Contribution of rare disease patient organisations to medical education
© von Gizycki; licensee BioMed Central Ltd. 2010
Published: 19 October 2010
Faced with about 7000 rare diseases, the limited knowledge of physicians is obvious, and deficits in diagnosis and therapy in consequence as well. Rare disease patients however, being usually confronted with only one disease or syndrome during their life time learn to cope with the symptoms, course and specificities of their disease and acquire expertise in diagnostics and treatments, as well as a feeling for a limited competence even of specialists.
As disease-specific patient organisations provide a platform for the exchange of these experiences and for the provision of specialised information and/or services, the question arises: How is the knowledge of patients and the infrastructure of patient organisations utilised not only for the benefit of patients but also for the continuous education of doctors?
A Charité research project in cooperation with ACHSE (German Rare Disease Umbrella Organization), funded by the German Ministry of Health, among other aspects investigates the “Contribution of patient organisations to medical education”, by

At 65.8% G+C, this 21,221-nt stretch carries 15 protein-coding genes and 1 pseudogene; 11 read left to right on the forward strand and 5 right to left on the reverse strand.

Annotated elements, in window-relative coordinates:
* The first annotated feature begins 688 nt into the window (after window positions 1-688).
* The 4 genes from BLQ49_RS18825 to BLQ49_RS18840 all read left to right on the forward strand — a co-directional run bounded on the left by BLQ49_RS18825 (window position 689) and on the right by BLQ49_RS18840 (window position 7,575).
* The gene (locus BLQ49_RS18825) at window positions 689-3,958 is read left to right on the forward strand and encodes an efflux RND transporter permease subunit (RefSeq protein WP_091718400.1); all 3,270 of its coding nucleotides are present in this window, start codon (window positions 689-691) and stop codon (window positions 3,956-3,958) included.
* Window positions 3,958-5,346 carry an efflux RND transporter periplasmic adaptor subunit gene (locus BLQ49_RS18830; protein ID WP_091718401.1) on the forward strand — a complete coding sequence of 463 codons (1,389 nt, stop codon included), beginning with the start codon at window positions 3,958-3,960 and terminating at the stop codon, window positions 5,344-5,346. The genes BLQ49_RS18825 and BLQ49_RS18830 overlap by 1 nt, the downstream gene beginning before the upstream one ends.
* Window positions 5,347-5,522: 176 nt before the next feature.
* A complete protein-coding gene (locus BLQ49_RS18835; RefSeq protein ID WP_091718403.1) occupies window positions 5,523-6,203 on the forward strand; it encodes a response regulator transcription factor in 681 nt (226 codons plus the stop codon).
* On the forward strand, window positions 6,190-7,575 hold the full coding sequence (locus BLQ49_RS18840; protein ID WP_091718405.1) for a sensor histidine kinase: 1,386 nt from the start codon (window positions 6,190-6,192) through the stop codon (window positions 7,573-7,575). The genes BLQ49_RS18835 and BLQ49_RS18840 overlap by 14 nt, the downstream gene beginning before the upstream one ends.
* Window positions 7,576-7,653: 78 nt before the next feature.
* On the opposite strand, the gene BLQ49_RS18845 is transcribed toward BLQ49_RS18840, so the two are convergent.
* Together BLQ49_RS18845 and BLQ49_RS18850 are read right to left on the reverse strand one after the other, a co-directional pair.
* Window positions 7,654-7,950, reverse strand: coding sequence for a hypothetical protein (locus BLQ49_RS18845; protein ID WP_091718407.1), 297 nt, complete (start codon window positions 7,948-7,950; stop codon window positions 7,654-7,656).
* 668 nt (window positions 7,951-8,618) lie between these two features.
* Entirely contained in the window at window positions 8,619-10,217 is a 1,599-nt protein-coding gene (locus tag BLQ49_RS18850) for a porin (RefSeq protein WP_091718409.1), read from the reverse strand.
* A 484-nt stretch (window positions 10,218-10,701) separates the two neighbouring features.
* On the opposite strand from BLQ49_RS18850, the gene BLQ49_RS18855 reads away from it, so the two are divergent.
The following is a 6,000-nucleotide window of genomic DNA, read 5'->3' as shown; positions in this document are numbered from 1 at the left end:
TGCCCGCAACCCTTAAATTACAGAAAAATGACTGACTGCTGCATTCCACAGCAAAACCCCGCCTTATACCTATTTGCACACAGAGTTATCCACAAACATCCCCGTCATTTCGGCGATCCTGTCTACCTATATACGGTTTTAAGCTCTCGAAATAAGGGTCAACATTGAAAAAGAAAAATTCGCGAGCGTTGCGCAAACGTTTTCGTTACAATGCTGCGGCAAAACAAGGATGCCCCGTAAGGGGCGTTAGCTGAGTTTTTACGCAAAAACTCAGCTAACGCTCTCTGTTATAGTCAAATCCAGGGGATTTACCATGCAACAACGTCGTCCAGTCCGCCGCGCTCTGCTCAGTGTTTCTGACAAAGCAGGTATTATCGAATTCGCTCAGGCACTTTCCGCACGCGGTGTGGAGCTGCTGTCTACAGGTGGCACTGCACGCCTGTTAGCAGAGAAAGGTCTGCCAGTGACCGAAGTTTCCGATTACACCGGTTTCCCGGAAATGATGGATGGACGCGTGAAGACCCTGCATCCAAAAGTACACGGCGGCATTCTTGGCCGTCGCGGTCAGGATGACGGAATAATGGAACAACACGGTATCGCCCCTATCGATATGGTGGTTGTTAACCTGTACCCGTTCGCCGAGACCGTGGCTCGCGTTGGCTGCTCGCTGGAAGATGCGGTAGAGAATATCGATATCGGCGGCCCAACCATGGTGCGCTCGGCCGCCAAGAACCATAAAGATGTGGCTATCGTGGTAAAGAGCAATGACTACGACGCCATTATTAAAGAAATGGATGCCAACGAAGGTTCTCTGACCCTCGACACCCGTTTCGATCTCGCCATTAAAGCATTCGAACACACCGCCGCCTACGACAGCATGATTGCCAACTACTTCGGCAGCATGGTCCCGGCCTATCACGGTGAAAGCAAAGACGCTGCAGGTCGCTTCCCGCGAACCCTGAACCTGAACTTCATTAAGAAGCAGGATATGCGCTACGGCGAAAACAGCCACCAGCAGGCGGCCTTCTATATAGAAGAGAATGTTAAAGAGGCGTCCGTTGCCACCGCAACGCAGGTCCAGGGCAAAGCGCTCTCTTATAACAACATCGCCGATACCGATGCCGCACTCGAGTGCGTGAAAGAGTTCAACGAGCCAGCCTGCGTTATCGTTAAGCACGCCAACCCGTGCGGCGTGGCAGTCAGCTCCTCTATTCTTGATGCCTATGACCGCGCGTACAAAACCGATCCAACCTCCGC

- implementing a survey of rare disease patient organisations (members of ACHSE),
- providing the documentation, analysis and support of activities of rare disease patient organisations for the training and continuous education of doctors.
As the project is still ongoing at the time of the ECRD, only a few interim results and preliminary recommendations can be presented So far:
Method of data collection
E-mail questionnaire survey of 90 member organisations of ACHSE with short introductory paper attached;
Good response rate of 58%, i.e. 52 member organisations responded by end March 2010
Preliminary overall results:
Most RD patient organisations are actively and successfully involved in numerous activities for and by doctors, researchers and clinicians specialised in the field of their respective diseases;
Priority is placed on the organisations of annual or biannual conferences, research colloquia and patient days followed by patient-oriented presentations, articles and publications in specialised professional meetings, journals, books etc.
Training of medical students by patient organisations is far less important than education of doctors although some innovative activities exist.
Major preliminary recommendation:
The regular observation, collection of data and support of educational activities by RD patient organisations for doctors and medical professionals is recommended, given their specific learning impact and benefit of interaction not only for professionals but also for patients, patient representatives, researchers and the wider public.
Contribution of Rare Disease Patient Organisations to Medical Education in Germany
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